Algeria

Algeria on fire

Issue section: 
Issue: 

In getting rid of their dictator of 20 years, Algerians showed the power they have. Chinedu Chukwudinma looks at the history of workers’ struggles and assesses the possibilities for the future.

Revolution has again struck North Africa as the mass protests in Algeria forced dictator Abdelaziz Bouteflika to resign on 2 April. Despite this victory, Algerians have continued to demonstrate and are now demanding the removal of the entire regime.

Assia Djebar (1936 - 2015)

Issue section: 
Issue: 
 Assia Djebar

Assia Djebar, one of Algeria's most gifted writers, died on 6 February. Sheila McGregor celebrates her life and her part in the struggle for independence.

Born as Fatima-Zohra Imalayène in Cherchell in 1936, Assia Djebar took her pen name to save her parents from embarrassment when she wrote her first novel, La Soif (Thirst).

Algeria's bitter struggle for freedom

Issue section: 
Author: 

Fifty years since Algerian independence Ian Birchall looks at the uprising that forced the French to leave

In July 1962 Algeria achieved independence after a bitter war lasting over seven years. Some 300,000 Algerians died to win their nation's freedom. The war was fought brutally on both sides, but the need for a violent independence struggle was deeply rooted in the violence French imperialism had imposed on Algeria for over a century. As philosopher Jean-Paul Sartre wrote, "It is not their violence, but ours, turned back."

Champion of the Wretched

Issue section: 
Author: 

Fifty years ago this month Algerian psychoanalyst and revolutionary Frantz Fanon died - just as his most famous book, The Wretched of the Earth, was published. Leo Zeilig looks back at Fanon's extraordinary life and the lessons his groundbreaking work has for us today

Frantz Fanon was born in Martinique in 1925; thirty six years later he was buried in Algeria. In his short life he became one of the greatest proponents of Algeria's extraordinary revolution.

Outside the Law

Issue section: 
Issue: 
Author: 

French Algerian director Rachid Bouchareb spoke to Simon Assaf about his new film on the Algerian war of independence, Outside the Law

The Algerian national liberation struggle plunged France and its Algerian colony into a bloody war that has scarred both countries. Rachid Bouchareb's Outside the Law is the story of Algerian immigrants to France who were drawn into the National Liberation Front (FLN), the Algerian national movement. The war, and the scale of the repression recently admitted by France, is part of a history France attempted to bury.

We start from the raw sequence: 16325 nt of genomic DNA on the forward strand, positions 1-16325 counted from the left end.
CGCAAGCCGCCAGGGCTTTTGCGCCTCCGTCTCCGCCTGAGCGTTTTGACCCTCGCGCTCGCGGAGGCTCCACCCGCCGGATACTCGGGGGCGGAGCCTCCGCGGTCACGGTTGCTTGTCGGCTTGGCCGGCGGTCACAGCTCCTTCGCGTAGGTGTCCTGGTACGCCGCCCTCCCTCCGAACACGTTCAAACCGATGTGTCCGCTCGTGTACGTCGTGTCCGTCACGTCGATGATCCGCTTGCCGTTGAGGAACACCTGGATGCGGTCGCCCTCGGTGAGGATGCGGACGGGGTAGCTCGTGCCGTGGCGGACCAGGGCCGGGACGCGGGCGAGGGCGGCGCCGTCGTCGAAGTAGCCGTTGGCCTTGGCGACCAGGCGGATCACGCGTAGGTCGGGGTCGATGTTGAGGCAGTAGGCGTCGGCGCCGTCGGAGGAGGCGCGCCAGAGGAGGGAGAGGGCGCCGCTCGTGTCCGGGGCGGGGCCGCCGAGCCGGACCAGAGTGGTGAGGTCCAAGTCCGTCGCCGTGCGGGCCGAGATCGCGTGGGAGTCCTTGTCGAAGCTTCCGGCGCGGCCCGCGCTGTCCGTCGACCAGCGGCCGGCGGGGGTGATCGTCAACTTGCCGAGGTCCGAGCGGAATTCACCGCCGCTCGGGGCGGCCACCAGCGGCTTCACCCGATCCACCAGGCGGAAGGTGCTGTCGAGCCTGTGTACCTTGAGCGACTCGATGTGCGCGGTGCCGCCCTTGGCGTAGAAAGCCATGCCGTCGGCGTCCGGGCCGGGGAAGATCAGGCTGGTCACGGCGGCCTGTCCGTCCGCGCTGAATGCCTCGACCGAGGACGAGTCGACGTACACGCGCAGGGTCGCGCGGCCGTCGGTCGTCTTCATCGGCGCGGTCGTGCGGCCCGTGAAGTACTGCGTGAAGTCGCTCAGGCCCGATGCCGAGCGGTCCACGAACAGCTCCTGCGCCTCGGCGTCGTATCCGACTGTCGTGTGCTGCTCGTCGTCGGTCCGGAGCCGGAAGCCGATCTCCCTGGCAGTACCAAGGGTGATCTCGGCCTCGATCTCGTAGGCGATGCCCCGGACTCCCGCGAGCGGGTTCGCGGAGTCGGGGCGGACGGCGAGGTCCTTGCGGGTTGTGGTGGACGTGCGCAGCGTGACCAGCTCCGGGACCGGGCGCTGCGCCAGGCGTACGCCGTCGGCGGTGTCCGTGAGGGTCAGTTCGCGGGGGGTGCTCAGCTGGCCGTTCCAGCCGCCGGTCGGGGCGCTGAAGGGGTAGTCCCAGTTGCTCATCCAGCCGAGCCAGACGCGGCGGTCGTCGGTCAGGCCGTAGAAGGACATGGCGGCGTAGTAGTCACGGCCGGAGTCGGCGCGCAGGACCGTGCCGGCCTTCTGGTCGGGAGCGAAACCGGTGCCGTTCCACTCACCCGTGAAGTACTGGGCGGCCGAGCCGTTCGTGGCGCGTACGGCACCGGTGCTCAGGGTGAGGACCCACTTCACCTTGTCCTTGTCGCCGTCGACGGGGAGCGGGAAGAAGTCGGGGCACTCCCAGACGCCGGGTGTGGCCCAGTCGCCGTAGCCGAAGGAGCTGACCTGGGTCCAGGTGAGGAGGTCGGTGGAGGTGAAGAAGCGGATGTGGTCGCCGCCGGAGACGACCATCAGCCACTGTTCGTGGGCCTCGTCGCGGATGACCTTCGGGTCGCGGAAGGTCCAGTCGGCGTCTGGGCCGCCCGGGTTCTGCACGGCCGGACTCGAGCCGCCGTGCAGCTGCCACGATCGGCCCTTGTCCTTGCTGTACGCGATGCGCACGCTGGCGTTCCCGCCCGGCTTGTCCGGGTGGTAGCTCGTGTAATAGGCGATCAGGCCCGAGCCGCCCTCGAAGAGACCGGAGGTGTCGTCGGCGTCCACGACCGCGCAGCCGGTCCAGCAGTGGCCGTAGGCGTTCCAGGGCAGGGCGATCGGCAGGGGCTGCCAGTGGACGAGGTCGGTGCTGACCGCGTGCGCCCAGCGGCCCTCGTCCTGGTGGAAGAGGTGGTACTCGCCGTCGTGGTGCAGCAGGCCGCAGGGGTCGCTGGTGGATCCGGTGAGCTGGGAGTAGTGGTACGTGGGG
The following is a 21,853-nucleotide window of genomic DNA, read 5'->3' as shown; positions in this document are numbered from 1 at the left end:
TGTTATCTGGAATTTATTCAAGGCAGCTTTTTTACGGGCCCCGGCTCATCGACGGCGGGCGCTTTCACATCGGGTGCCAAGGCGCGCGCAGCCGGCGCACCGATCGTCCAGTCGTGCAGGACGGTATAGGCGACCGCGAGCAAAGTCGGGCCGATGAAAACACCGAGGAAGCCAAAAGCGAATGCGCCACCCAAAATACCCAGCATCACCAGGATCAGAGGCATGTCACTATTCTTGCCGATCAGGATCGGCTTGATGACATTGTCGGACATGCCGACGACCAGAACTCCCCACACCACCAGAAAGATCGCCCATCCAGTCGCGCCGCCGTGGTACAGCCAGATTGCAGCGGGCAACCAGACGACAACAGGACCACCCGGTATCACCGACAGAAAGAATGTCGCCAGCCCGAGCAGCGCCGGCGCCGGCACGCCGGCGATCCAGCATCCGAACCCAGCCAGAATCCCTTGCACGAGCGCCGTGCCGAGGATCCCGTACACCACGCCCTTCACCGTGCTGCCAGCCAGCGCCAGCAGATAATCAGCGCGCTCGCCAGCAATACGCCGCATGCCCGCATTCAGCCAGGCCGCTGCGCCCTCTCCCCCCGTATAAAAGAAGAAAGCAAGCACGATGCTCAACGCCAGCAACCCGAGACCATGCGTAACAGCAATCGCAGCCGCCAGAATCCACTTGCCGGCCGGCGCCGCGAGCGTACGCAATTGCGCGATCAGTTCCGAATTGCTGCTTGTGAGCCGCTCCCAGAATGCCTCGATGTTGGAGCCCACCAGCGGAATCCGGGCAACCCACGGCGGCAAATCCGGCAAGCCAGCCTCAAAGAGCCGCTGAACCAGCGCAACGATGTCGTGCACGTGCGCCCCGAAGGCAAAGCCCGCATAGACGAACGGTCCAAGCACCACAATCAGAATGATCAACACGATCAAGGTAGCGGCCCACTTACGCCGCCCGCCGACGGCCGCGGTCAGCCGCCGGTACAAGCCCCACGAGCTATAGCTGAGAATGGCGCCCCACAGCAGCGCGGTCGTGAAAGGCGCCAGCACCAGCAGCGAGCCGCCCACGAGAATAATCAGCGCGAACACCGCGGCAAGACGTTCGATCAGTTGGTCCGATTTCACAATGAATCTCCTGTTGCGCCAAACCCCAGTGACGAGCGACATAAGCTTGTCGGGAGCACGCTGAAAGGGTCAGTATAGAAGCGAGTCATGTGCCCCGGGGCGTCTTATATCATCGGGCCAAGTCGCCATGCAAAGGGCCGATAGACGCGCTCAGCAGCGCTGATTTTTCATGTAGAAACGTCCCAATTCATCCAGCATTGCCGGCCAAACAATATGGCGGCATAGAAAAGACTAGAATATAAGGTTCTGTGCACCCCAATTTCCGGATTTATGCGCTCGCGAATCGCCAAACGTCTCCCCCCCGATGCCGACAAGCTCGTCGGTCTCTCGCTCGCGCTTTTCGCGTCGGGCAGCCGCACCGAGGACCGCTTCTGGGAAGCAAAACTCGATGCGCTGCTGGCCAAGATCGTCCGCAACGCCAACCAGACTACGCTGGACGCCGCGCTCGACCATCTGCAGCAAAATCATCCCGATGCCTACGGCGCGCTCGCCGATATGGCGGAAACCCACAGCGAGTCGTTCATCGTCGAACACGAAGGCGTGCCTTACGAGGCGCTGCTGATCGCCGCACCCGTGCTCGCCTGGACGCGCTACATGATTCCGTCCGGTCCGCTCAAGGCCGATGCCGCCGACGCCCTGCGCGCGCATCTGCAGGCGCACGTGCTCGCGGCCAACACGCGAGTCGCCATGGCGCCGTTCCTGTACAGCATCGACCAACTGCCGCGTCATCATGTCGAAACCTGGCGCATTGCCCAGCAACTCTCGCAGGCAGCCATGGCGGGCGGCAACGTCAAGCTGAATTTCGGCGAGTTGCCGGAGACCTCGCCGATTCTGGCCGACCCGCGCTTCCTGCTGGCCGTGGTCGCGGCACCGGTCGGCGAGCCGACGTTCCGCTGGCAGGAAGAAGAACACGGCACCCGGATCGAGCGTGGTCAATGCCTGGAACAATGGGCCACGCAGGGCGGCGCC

Algeria: torture last time

Issue section: 
Author: 

When Algerian journalist Henri Alleg published his account of being tortured at the hands of the French colonial regime it became an instant bestseller. Ian Birchall tells us why the book is still as relevant today as it was 50 years ago during the Algerian War of Independence.

More than 50 years ago France was fighting a vicious colonial war in Algeria. The enemy were so-called "terrorists", North African Muslims who wanted national independence. Many episodes from that war have striking parallels with the world today.

Henri Alleg was editor of Alger Républicain, the only daily newspaper in Algeria to oppose the French colonial regime, and a member of the Algerian Communist Party. In 1955 Alger Républicain was banned and the following year it was decided to intern most of its contributors. Alleg went into hiding.

Path of Greatest Resistance

Issue section: 
Author: 

Bush and Blair's denunciation of Iraqi insurgents as 'criminals' and 'terrorists' recalls the experience of the French Resistance and the Algerian war of independence.

There is nothing new about the situation in Iraq. Ever since imperial powers have imposed their rule on other peoples, there has been resistance. And since the occupying powers have superior weapons, those fighting back use unconventional methods, breaking the rules that their oppressors would like to force on them. This meant guerrilla fighting of some sort. Already in the 1840s a British military commander in India moaned that rebels were 'cruel bloodthirsty cowards' who hid and ran rather than give the British 'a little honest fighting'.

The Rebel's Weapon

Issue section: 

In 1961 Frantz Fanon, a leader of the Algerian National Liberation Front, wrote the inspirational book The Wretched of the Earth. French socialist, philosopher and writer Jean-Paul Sartre wrote an extended introduction to Fanon's important work. Here we reprint extracts from Sartre's essay calling on the French left to support the Algerian struggle and see it as their own.

Have the courage to read this book, for in the first place it will make you ashamed, and shame, as Marx said, is a revolutionary sentiment. As a European, I steal the enemy's book, and out of it I fashion a remedy for Europe. Make the most of it.

Their Struggle Belongs to the World

Issue section: 
Author: 

From June 1956 to October 1957 the Algerian liberation struggle was fought in the capital, Algiers. Tom Hickey looks at the history and its representation in The Battle of Algiers.

The Battle of Algiers represents one of the pivotal moments in the Algerian war of independence. Directed by Gillo Ponticorvo, it captures the social and political conditions of the nationalist revolution: the rationale for the use of terror by the nationalist forces, the logic that drove the French army of occupation to use torture, and the relationship between political and military considerations in conditions of war.

Subscribe to RSS - Algeria